It was this point that hung in my mind as I read Tinker Tailor Soldier Spy. That while this might be a detective story in the guise of a Cold War spy thriller, the longevity of the novel might also be explained in what le Carré achieves through his plot. By telling the story of Smiley’s investigation le Carré shifts the emphasis away from Prideaux’s dramatic betrayal and the collapse of the old order in the service – what would have been the standard fare of a Hollywood spy thriller – to a story about fallible people. Decisions and policies that will impact upon international relations are inseparable from the human beings who are responsible for them. Men (almost exclusively in this case) whose private lives are falling apart, who suffer doubt and fear, and whose mortality is all too real. And the reality of choosing sides, of loyalty between individuals, the doubts and the egos that determine so much in the real world.

In a scene in the middle of the novel, Smiley describes his earlier interrogation of Karla, the Russian spy at the heart of the whole story. For days, Karla refused to break, refused to even speak to Smiley or anyone else. But Smiley is a humane man. He cannot bear the thought of breaking another human being. It bears upon a question which le Carré himself asks in the YouTube video at the end of this review: ...how much can we do in defence of a free and decent society and remain a free and decent society that is worth defending? Instead, Smiley tries to appeal to Karla’s humanity, their experiences and ideological cynicisms that Smiley assumes must dog any agent over time. But Karla is deported back to Russia with Smiley’s cigarette lighter, never having spoken a word to Smiley. The only one to have revealed himself is Smiley to Karla. He tells Peter Guillam, I believed, you see, that I had seen something in his face that was superior to mere dogma; not realising that it was my own reflection.

I think that growing sense of the hollowness of dogma is what sets le Carré’s writing apart. Just as le Carré transgresses (to use Todorov’s word) the expectations of action and danger in his genre, his writing also refuses to accept the ultimate hegemony of grand narratives like Communism and Capitalism. This is the insight Smiley has in his interrogation of Karla. He has the same insight before the whole mess is untangled (to use of word from the novel): Like an actor he had a sense of approaching anti-climax before the curtain went up, a sense of great things dwindling to small. In the end, the grand narratives are little more than the trappings of our weaker humanity.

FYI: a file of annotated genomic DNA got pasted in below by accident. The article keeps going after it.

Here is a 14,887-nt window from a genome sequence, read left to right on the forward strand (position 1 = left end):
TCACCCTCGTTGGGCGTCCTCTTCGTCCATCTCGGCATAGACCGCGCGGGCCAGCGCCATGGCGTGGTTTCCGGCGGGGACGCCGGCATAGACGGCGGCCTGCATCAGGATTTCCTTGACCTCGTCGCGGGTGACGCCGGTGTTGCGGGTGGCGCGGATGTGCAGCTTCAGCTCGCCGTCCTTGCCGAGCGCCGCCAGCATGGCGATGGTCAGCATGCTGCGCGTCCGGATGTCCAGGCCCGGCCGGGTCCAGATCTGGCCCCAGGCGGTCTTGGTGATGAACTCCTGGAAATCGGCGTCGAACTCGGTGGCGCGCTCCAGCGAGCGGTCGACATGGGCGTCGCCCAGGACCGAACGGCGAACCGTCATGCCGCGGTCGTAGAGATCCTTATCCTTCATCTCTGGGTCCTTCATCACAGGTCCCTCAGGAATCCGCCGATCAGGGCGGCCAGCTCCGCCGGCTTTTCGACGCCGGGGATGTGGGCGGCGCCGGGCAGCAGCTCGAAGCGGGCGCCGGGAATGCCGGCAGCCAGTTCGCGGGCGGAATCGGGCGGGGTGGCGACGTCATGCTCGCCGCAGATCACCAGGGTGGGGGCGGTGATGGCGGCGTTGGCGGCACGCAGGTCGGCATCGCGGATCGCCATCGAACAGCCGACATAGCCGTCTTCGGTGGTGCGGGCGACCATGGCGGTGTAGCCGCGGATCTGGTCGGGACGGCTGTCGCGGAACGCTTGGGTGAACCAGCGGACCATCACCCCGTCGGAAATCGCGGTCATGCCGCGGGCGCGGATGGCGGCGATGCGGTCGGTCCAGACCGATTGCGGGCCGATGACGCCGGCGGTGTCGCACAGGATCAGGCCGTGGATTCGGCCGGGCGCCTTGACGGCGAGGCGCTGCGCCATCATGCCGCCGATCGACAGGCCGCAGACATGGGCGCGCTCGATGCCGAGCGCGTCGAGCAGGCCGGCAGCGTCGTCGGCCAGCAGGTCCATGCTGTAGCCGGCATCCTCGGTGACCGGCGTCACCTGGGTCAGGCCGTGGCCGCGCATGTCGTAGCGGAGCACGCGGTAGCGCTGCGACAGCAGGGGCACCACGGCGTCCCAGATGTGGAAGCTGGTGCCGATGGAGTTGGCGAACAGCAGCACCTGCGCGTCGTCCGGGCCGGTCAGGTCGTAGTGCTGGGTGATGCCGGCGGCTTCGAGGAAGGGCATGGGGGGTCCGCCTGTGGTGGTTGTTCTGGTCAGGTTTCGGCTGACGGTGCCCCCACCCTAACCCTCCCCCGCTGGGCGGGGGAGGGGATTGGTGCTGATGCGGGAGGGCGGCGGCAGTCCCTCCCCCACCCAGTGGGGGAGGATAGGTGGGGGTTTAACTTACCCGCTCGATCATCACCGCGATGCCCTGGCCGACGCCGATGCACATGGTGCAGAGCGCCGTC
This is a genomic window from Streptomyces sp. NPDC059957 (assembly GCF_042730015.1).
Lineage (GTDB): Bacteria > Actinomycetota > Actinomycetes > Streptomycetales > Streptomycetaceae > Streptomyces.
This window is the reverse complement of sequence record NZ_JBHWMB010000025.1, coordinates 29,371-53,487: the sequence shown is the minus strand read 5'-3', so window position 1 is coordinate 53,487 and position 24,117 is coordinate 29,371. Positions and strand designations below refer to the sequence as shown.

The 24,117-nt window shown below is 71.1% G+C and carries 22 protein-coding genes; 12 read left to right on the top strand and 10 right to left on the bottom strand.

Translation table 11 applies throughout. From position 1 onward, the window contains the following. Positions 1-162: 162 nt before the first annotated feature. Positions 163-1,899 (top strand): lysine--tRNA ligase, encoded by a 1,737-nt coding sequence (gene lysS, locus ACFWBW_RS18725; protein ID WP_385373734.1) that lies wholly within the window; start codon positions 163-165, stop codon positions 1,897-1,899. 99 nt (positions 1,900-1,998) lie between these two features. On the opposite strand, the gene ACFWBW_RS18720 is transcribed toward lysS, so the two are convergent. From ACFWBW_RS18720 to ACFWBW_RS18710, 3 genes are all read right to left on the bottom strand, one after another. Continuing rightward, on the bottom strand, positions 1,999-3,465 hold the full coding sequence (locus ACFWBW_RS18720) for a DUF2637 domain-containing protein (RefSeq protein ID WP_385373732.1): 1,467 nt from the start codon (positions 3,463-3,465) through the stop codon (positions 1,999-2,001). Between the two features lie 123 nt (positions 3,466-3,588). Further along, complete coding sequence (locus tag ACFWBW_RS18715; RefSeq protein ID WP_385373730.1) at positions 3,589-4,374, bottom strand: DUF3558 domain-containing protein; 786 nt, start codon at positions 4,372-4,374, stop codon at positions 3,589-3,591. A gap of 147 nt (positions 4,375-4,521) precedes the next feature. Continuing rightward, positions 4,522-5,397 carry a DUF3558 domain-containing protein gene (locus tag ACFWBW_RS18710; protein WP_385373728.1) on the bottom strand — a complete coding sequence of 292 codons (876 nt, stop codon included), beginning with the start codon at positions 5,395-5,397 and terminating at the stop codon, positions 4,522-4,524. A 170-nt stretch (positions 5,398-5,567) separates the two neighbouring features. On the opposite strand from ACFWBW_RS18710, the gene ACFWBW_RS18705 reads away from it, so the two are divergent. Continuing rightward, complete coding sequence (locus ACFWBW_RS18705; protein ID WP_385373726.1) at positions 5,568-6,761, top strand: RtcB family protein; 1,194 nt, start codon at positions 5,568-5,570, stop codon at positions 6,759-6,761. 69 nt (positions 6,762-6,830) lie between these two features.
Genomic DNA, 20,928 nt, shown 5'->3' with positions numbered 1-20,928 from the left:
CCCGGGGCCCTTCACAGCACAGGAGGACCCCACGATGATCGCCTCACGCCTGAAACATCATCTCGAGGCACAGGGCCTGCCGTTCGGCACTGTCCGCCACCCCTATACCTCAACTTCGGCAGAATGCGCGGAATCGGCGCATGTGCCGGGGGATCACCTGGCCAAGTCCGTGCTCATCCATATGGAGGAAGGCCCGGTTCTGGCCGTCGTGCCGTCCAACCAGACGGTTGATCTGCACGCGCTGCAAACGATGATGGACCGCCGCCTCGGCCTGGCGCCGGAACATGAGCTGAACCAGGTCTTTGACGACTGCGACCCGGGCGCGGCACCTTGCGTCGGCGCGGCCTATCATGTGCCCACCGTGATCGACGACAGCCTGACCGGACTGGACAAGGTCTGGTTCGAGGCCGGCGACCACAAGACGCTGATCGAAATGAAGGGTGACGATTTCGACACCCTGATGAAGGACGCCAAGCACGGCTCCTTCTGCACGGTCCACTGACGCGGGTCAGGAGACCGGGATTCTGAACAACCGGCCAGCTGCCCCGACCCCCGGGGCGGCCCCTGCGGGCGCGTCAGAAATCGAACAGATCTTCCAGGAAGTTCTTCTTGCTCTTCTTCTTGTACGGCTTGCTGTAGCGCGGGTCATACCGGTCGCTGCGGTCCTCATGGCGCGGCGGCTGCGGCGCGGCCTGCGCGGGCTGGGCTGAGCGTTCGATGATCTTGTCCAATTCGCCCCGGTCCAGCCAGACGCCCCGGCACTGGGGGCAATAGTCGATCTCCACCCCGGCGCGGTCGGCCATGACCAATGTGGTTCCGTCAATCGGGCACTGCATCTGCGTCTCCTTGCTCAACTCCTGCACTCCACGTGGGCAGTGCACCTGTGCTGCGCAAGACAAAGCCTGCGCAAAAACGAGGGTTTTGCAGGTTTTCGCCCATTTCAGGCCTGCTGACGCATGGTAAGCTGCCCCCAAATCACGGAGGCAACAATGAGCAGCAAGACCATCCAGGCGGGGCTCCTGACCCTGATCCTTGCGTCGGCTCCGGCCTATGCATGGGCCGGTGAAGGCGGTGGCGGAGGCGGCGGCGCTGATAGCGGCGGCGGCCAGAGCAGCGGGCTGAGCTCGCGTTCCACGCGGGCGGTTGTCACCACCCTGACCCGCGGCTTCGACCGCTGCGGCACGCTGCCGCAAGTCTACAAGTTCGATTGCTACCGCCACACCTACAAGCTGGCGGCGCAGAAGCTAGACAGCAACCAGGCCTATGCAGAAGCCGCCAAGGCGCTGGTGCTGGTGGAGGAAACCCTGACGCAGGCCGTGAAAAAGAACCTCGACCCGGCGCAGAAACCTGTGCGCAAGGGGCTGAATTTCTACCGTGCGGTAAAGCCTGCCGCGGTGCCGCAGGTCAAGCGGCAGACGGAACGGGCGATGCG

The reality of this struck me this morning as I finished this review, when I read a second article about the Russian agents charged with the attempted murder of the Skripals. The article concluded:

Ceri Hurford-Jones, the managing director of Salisbury’s local radio station, saluted investigators for their sheer skill in getting a grip on this, and finding out who these people were.

It may not have been the stuff of action films, but Hurford-Jones did see something impressive about the whole thing.

It’s methodical, plodding, he said. But you know, that’s the only way you can do these things. There is a bit of Britishness in it.

How could I have known when I started this review late yesterday that this morning’s paper would provide such an apt ending for this review from this real life spy story? The men have been identified but they are unlikely ever to face trial. It is an ending (I assume) to an international spy scandal that has seen great events dwindling to small. This denouement, coming as it has at the end of my reading this novel, demonstrates le Carré’s faithfulness to the human realities of politics and ideology, and his continued interest for the contemporary reader.

A Conversation with John le Carré
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John le Carré
David Cornwell, better known by his nom de plume, John le Carré
The Skripal Case
The investigation on the Skripal case reveals the realities of modern espionage and investigations - tedious attention to detail and scientific scrutiny - rather than the pyrotechnic excitement of Hollywood thrillers. Click on the image or here to read the article I quote at the end of this review.